You write that you lost “…about $100,000 on the center.” What that proves is that you are a terrible businessman. You go on to write, “$40,000 of that was the last two years.” Toby told me while I was living in Louisville that you said you had not made any money at the ACC since I left. You told Tim that after I came back to the ACC, “Sales increased tremendously and memberships increased to a point second only to when the ACC opened.” Yet you chose, when push came to shove, to keep Longshot Larry and let me go. I understood the situation, though, he could keep “the thing” pumping out cool air, at least for a while. I do not want or need to hear you whine about how much money you lost at the Dump. How much money did you put into the place as it crumbled? As far as trying to “…keep it open for David…” it would have been better if you had paid him to leave because he was obviously completely burned out on chess, the chess center, and you! I am thinking of the time the poor man stood on the railroad tracks out back all night waiting for you to leave rather than coming back and having to deal with you. As far as keeping it open for the chess community goes, the fact is that keeping it open has done you far more harm than good. I was not, fortunately, here for the decline and fall of the Dump, but from what I have learned since my return, your reputation has been so tarnished that you will not live long enough for it to recover. The aftertaste will linger long after your death. When people talk about the Dump now it is all about the “bad memories,” and horror stories abound! You are right, Thad, when you ask, “Who else would have done that.”

You write, “The back door leading into Ashley’s was opened all weekend.” David Vest, who played in the room, is a smoker and had to use the door to make his exit all weekend. He told me it was “rarely open.” It was not open when I visited Sunday and that is what I reported, sir.

It defies credulity when you write, “The Home Depot didn’t have anymore Air-conditioners I could buy.” I just did a quick check and found thirty, that’s 30, Home Depot stores in the metro area. Home Depot is not the only store selling air conditioners in the Atlanta area. You mention nothing about the possibility of renting a unit. Once again, a quick check on shows a large number of places in the metro area where you could have rented a unit, if you had so desired, to wit:
Atlas Sales and Rentals –

You did not even check, Thad, because just like at the Dump, you did not want to spend the money. You go on writing, “If I did it would take $1,000 for two units for one weekend. I don’t think you would have paid that. So, I did the next best thing and bought 3 fans for $210.” Hey big spender! What, you want a pat on the back?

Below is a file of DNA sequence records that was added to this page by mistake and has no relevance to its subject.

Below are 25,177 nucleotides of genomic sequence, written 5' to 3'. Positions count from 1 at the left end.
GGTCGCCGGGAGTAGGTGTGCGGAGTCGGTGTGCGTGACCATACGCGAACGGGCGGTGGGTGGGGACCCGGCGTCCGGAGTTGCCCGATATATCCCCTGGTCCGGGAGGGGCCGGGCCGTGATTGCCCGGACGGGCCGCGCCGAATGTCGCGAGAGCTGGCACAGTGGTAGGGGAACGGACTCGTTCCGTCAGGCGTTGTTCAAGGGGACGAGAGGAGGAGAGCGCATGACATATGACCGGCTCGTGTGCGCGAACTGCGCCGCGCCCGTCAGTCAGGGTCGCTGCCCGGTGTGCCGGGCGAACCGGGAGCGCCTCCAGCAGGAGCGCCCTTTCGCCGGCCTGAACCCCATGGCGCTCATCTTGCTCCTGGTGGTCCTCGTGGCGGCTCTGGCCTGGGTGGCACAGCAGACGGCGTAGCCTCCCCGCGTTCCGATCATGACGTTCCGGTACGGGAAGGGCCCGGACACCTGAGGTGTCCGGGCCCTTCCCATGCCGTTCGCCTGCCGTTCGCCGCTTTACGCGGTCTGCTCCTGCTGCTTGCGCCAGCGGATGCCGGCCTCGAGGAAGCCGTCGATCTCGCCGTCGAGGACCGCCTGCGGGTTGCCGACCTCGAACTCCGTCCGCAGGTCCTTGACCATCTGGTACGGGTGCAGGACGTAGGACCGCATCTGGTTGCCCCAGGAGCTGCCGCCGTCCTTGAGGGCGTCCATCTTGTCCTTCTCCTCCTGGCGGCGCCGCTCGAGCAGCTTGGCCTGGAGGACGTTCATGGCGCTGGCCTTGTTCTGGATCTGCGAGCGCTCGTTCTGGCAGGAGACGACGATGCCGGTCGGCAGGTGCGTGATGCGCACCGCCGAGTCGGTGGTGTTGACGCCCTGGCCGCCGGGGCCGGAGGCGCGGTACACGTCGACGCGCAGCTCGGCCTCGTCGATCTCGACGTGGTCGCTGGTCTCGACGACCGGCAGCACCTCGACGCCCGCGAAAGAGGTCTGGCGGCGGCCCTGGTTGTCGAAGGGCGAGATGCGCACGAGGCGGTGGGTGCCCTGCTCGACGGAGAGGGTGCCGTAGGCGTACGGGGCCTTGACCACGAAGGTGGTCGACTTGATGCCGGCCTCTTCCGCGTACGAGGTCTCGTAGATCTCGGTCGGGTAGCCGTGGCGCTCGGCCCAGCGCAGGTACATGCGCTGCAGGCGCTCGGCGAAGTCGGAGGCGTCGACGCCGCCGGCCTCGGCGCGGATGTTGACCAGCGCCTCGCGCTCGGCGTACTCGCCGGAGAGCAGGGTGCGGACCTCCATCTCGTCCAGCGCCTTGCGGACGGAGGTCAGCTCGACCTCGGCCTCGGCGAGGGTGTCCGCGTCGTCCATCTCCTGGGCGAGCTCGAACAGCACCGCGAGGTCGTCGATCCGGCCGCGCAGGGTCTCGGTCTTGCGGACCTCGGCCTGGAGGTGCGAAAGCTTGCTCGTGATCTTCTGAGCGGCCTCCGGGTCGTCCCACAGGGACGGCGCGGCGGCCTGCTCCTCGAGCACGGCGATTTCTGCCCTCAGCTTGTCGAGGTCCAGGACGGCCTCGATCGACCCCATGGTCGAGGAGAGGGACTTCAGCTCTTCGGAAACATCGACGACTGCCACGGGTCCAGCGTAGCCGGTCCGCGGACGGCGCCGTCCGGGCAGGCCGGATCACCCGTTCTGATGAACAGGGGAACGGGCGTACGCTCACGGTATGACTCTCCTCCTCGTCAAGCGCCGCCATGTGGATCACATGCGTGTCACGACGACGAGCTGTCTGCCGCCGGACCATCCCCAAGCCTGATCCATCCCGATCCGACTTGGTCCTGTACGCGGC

Then you state, “I don’t think you would have paid that.” I will admit you are right about that, Thad. I have reached a point in my life where I do not have $1,000. I will say, though, if I had your money (and I am thinking back to the time you left your checkbook at the Dump, and Jan calling David later and telling him, “We do not have as money as it looks.”), you better believe that if I were a business owner, like you, when it came to the comfort of my customers, I would have spent whatever it took to cool the place!

You write, “The mall promised in an email today that they would have the air and heat
fixed for me by August 2nd.” As you know, I took notes for our interview. I have it right here that you told me the problem was with the main Mall AC unit. When I asked you how much something like that would cost, you said, “About six million dollars.” Good luck with that!
How many players do you think will come to your event in the hot, sweltering August heat with your track record? I have heard some say “I will NEVER play in another Thad event!” When I ask if I can quote them on that, they hem and haw, saying, “I dunno…” It is not pretty going to an event when no one shows. I know, because it happened once while I lived in Louisville. I may have an appropriate nickname for you, Thad. You will be known henceforth as the Maytag repairman!
Thad, you have previously mentioned to me that you have received a lot of sympathy since being diagnosed with cancer a decade ago. It is written in my notes that you told me your long-suffering wife, Janet, was given an award as “Chess mate of the year,” only because they thought you were going to die. I was there and know that you have beaten the odds, since you were told had a fifty percent chance of living five years. It used to be that when someone contracted the Big C it was though they were “dying with cancer.” But now it is frequently heard that one is “living with cancer.” Everyone is afraid to be honest with you because of your condition. You may not like what I have had to say, and it may upset you, but I hope you come to realize that only a friend would be honest with you and tell you what you need to hear, just as I did before being forced out by Longshot. It is well known that Ted Turner’s favorite saying is, “Lead, follow, or get out of the way.” When it comes to chess in the Great State of Georgia, the question you need to ask yourself is, “Which one is applicable to me.”